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Is the EFF's problem that this information is stored on Google servers?

Syncing settings to an account seems like one of the prime selling points for a school using chromebooks. A child loses their chromebook, or gets issued a different one the next September all their favorites, apps, etc are there ready to go when they sign in.

https://support.google.com/chromebook/answer/2914794?hl=en




Let's try this exercise. Replace "Google" with "Lenovo".

Lenovo sells computers to schools. The computers upload everything entered onto the computer to Lenovo by minors without consent. Everything uploaded is data-mined. You can switch it off in some obscure setting.

You would have people carrying pitchforks here instead of saying "really?". Google doesn't get a pass. This is shady. Should be off by default.


The entire premise of the Chromebook is that nothing is stored locally and you're almost exclusively using web services. That's how they're expected to work. You can't use one without knowing that your data isn't stored on that specific machine because in many cases you can't even access your data without an internet connection.

I've seen no evidence of data mining - I can't even think of a use for this data, much less a use that would be worth the risk considering their growing popularity and how well Office in schools worked out for Microsoft. I imagine just them using Gmail and Google apps is far more valuable than any fruitless advertising to people that can't spend money.


> The entire premise of the Chromebook is that nothing is stored locally

A piece of hardware doesn't have a premise. I installed Linux on my Chromebook. Is that wrong?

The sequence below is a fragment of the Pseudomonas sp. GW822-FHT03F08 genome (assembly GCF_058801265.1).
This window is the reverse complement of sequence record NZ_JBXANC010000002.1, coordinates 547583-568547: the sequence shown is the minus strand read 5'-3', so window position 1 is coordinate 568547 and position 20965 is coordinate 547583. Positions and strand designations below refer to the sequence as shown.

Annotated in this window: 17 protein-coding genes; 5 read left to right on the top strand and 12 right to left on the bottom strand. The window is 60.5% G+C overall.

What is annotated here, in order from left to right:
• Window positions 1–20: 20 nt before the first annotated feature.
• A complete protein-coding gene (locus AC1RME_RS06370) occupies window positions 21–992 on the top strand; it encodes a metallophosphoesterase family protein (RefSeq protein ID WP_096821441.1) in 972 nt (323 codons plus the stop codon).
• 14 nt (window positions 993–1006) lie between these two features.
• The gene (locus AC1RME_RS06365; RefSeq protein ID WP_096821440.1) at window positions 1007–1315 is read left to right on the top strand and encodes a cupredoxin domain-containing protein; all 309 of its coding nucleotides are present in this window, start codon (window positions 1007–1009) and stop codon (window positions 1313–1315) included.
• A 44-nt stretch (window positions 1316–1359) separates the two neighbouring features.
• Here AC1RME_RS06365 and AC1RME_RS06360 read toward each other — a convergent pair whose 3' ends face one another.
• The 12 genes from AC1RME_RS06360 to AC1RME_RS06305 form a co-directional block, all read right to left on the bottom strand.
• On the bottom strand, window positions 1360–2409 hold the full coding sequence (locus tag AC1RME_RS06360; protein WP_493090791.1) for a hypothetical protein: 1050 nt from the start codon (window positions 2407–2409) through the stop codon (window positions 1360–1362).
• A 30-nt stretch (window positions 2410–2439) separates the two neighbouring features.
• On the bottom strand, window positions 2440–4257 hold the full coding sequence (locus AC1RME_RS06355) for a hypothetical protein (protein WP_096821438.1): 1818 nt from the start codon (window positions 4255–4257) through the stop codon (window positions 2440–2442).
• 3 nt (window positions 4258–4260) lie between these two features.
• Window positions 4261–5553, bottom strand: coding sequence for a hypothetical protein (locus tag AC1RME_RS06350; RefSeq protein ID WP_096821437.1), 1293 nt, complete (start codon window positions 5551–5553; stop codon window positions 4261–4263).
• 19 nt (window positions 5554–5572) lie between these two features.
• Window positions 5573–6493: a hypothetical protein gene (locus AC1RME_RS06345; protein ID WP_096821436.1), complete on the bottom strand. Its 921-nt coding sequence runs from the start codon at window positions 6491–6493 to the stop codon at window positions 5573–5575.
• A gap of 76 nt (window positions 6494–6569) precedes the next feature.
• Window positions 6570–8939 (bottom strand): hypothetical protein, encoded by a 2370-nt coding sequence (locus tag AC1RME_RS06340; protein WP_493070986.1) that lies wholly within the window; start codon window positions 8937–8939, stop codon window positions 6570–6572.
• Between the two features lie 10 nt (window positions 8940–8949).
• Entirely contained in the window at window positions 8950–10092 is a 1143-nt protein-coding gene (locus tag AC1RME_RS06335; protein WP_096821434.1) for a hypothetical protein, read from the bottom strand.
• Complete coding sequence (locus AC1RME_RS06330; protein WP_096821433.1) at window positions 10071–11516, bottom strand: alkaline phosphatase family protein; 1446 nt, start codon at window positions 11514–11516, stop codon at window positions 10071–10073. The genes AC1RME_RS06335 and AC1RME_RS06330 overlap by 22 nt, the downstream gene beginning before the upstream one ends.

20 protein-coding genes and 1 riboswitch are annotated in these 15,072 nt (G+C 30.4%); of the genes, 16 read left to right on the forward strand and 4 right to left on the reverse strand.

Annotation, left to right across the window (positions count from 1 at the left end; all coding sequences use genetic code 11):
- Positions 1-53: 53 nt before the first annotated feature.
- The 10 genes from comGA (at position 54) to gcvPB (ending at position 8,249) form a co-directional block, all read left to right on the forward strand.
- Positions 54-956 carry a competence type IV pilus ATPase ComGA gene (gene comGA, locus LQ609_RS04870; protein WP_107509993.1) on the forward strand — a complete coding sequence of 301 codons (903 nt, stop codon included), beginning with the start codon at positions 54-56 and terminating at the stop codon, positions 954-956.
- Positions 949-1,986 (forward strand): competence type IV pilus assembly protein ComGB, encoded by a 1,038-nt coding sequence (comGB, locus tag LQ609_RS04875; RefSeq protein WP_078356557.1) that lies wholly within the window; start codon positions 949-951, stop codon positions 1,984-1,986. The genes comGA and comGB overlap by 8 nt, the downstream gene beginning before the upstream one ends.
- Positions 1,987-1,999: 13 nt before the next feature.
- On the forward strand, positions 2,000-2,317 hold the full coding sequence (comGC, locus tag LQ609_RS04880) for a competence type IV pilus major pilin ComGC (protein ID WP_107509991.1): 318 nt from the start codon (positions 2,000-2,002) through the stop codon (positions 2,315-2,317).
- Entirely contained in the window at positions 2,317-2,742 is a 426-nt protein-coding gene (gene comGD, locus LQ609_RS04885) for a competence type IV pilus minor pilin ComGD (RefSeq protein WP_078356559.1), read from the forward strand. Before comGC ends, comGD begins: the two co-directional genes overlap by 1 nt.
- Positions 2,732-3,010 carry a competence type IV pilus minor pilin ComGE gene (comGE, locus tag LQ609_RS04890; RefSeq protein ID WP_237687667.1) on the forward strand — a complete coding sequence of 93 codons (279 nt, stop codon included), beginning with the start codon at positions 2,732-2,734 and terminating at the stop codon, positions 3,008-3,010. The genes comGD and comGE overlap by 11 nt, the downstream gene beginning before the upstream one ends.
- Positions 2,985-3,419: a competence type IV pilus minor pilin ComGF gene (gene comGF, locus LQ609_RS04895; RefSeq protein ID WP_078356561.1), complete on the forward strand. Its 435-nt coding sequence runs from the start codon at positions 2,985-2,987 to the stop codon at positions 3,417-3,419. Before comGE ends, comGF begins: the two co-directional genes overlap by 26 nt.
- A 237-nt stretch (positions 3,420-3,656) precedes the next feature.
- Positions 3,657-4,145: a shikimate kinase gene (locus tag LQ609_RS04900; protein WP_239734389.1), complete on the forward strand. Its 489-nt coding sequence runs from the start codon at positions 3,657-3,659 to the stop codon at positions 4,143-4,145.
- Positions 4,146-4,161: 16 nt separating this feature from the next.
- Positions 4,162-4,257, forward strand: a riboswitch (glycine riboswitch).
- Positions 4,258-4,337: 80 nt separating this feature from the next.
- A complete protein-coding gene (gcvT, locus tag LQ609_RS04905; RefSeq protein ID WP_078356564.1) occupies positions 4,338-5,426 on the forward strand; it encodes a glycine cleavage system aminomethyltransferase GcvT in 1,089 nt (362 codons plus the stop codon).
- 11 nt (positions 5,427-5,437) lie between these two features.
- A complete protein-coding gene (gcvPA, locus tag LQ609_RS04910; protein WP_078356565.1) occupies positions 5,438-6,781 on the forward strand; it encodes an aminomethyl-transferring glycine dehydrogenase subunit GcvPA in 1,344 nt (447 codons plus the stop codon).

At what point did we stop decoupling software and hardware?

I'll pass on that notion.

> I've seen no evidence of data mining

You're kidding, right? I promise you, Google is keeping tabs on every byte passing their servers. So is everyone else. Hell, so am I with my servers.

> I imagine just them using Gmail and Google apps is far more valuable than any fruitless advertising to people that can't spend money.

What? Google makes money through advertising. They can't advertise if they don't know what you like. They only get paid when you click. So yeah, they data mine GMail and all the other Google Apps to know what ads to show you. And they show them on all of their properties.

That's why there's a switch there to stop sharing with other services, etc. and that's why they're now promising to have that off by default.


> Everything uploaded is data-mined

From the article: "Google does not use student data for targeted advertising"

So... what's the problem?

The data is uploaded for a clear and legitimate need, the ability for school's to loan out chromebooks on demand. The data is not used for advertising.